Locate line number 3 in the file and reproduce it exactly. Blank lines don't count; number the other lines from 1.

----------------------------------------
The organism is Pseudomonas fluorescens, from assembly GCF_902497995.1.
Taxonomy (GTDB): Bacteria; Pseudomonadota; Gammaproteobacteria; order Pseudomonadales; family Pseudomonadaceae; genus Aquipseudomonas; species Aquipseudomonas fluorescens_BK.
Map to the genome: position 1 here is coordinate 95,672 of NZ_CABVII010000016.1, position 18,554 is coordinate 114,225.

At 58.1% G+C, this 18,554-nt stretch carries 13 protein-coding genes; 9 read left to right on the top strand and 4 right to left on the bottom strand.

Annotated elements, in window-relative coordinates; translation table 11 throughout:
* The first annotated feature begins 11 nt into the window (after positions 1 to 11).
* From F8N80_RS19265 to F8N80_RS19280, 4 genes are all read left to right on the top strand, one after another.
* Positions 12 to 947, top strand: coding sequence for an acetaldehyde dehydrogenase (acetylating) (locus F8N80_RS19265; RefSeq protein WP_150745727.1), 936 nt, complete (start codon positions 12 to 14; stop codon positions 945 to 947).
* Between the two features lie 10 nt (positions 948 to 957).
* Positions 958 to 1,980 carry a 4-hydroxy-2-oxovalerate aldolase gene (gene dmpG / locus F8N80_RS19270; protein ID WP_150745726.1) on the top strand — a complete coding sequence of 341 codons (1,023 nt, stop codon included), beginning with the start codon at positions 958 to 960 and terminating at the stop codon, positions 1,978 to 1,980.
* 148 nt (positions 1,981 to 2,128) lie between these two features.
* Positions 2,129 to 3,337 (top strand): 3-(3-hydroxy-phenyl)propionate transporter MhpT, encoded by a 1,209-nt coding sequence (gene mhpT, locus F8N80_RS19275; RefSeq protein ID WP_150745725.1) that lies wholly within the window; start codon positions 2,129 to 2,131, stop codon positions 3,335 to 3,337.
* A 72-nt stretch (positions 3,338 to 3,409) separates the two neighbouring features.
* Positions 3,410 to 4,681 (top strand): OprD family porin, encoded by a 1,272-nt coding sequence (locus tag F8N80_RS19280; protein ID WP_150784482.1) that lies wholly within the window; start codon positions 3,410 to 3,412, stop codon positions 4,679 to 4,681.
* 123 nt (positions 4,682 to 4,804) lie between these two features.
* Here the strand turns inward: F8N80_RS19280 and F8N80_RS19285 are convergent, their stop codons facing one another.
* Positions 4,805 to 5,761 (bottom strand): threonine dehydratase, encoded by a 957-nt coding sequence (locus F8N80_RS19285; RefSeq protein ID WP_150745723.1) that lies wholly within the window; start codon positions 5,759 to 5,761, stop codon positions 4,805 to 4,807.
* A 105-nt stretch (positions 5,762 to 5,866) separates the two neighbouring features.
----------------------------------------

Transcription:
Map to the genome: position 1 here is coordinate 95,672 of NZ_CABVII010000016.1, position 18,554 is coordinate 114,225.